Oct 13 2016 (Dawn, Pakistan) – It was at least partly a case of unfortunate timing: had the referendum on the Colombian government’s peace deal with Latin America’s most resilient guerrilla force been held shortly after President Juan Manuel Santos was awarded the Nobel Peace Prize last week, its outcome may well have been different.
Instead, Colombians by a tiny margin rejected the fruit of four years of intensive negotiations a few days before the Nobel committee’s announcement. The latter, obliged to take cognisance of the result, noted that it was a rejection of “not the desire for peace, but a specific peace agreement”.
That is partially a fair assessment: no one was openly arguing in favour of prolonging the conflict, even though the negative campaign routinely resorted to extravagant lies about Colombia’s prospects in the event of a positive outcome. The trouble is, the Santos government, fully expecting a positive outcome, had no Plan B.
Hostilities in Colombia have claimed some 260,000 lives.
The Fuerzas Armadas Revolucionares de Colombia (FARC) has indicated its reluctance to revisit the terms of the agreement signed this past summer. The ceasefire currently in place expires at the end of this month, but neither side is keen to return to the hostilities that have claimed an estimated 260,000 lives.
The ‘no’ campaign in the referendum, spearheaded by the far-right former president Alvaro Uribe, sought to create the impression that the deal is far too lenient to “terrorists and narco-traffickers”, alongside wilder insinuations that it would usher in “atheistic communism” and other such nonsense.
It is a given that any agreement between belligerents entails compromises. What are the chances FARC would have been willing to pursue negotiations had the other side unequivocally insisted on an unconditional surrender? Whereas previous initiatives towards a settlement had floundered, the guerrillas recognised that the Santos government was serious about a settlement, not least because it was willing to involve military personnel in the negotiations.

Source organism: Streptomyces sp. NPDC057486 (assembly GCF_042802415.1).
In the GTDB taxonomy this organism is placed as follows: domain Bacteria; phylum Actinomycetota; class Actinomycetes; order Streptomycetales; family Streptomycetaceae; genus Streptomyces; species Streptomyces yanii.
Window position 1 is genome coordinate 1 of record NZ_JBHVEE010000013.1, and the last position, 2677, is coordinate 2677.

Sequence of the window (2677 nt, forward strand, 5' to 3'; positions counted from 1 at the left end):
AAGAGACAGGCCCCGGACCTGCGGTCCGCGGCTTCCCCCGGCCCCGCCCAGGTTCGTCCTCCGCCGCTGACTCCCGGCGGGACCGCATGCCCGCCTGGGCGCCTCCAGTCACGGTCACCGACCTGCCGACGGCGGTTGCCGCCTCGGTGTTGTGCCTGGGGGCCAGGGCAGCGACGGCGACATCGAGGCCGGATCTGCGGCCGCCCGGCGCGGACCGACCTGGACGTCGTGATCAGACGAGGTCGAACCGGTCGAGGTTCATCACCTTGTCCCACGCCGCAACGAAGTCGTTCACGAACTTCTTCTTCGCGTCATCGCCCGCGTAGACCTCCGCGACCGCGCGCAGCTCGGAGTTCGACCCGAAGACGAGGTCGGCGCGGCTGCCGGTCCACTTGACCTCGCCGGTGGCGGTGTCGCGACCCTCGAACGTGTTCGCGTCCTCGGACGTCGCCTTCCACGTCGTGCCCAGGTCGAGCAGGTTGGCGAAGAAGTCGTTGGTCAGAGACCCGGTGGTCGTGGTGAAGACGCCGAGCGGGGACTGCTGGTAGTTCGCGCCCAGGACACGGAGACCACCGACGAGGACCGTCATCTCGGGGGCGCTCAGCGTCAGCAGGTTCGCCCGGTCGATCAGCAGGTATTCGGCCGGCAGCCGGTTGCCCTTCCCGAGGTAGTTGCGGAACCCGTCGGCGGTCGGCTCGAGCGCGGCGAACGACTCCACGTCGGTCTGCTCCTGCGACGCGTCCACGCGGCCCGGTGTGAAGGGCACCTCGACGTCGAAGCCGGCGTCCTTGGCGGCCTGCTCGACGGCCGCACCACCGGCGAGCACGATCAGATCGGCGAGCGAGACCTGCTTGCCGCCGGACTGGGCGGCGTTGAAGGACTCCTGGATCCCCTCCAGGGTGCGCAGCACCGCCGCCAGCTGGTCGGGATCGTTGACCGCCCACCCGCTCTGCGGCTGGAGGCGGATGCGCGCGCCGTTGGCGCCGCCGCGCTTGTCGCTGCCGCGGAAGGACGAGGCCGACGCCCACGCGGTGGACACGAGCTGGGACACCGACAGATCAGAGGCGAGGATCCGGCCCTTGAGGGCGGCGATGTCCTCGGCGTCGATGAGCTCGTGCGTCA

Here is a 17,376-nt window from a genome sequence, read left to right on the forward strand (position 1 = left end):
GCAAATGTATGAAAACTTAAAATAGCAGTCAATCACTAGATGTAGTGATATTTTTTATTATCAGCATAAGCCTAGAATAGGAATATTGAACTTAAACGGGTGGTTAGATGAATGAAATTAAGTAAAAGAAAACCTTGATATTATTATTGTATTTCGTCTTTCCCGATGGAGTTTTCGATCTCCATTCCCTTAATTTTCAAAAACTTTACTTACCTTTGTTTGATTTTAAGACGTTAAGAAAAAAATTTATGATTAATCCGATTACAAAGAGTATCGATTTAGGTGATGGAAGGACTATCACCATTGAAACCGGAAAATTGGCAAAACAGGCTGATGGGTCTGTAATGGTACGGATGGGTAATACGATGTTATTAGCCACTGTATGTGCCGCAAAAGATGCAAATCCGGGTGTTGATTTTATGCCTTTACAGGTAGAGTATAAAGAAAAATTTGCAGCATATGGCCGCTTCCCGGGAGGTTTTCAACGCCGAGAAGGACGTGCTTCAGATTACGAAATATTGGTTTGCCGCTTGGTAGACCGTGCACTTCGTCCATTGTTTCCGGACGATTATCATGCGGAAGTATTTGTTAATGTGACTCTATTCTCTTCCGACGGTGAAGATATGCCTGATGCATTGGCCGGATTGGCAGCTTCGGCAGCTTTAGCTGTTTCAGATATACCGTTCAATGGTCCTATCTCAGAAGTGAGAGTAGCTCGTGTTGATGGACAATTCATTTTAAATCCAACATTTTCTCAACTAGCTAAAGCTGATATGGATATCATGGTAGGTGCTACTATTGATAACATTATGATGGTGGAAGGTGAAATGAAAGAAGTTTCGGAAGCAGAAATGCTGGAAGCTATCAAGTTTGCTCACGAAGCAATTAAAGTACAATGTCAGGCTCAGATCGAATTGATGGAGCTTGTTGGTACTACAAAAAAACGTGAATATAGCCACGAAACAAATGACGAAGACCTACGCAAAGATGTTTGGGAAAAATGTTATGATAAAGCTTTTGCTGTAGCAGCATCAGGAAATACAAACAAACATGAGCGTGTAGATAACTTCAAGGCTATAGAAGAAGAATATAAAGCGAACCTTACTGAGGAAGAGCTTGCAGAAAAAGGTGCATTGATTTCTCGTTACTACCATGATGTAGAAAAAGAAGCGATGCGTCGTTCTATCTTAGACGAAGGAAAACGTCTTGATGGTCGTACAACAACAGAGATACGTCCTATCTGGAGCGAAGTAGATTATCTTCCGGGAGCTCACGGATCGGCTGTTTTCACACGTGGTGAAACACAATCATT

The 297-page agreement between the two sides contains provisions for the rehabilitation of former combatants and a political role, including parliamentary representation, for FARC. It also proposes truth-and-reconciliation tribunals, with relatively mild penalties for those willing to come clean about their transgressions, but makes a distinction between political actions and purely criminal activities, with the latter potentially subject to more stringent punishments.
This does not quite add up to the impunity alleged by the ‘no’ campaign. At the same time, it’s vital to remember that there are at least two sides in any war. FARC can certainly be held responsible for human rights violations, but egregious excesses were also committed by state forces, from the military and police to ruthless right-wing death squads, often with CIA assistance. It is more than likely that powerful elements of the Uribe-led opposition to the peace agreement particularly resent its apparent acknowledgement that accountability is a two-way street.
FARC was founded in 1964 by Manuel Marulanda, who remained at its helm for decades and died just eight years ago. Speaking at the United Nations the same year, Ernesto Che Guevara referred mockingly to a Colombia where “the oligarchy has attained what we might call the peak of democracy”, with the liberal and conservative parties, representing more or less the same vested interests, alternating in power.
The peasantry that neither of these parties represented had been the primary victim of a vicious political rivalry during a period known as La Violencia in the 1940s-50s, which accou¬nted for 200,000 deaths. Short-lived autonomous communist ‘republics’ sprang up in the countryside. The oligarchy ultimately pre¬vailed but, as thr¬o¬ugh much of Latin America, the root causes of rural restiveness — vast latifundia for a few, virtual serfdom for most others — rema¬i¬ned unredressed.
This inevitably created political space for groups such as FARC and Ejercito de Liberacion (ELN), among others. Disunity among the left was crucial in thwarting its progress, as has all too often been the case in so many parts of the world. The communist party adopted FARC, while the ELN had Fidelista inclinations; the latter even had a martyr of its own — Camillo Torres — who for a while almost matched Che Guevara as a source of posthumous inspiration.
Although overshadowed by FARC in recent decades, the ELN still exists. So do monumental disparities in land ownership. The peace deal makes an effort to address them: it incorporates some commitments to land reforms and greater social justice, alongside vows of cooperative endeavours towards eradicating coca fields.
FARC has drifted far from its revolutionary origins, but the Colombian state remains fundamentally the same. The agreement between the two should usher in peace but may also adjust the national trajectory in other significant ways. It must be hoped that the Nobel Prize will help to prevent it from being consigned to history’s dustbin.
Published in Dawn October 12th, 2016
This story was originally published by Dawn, Pakistan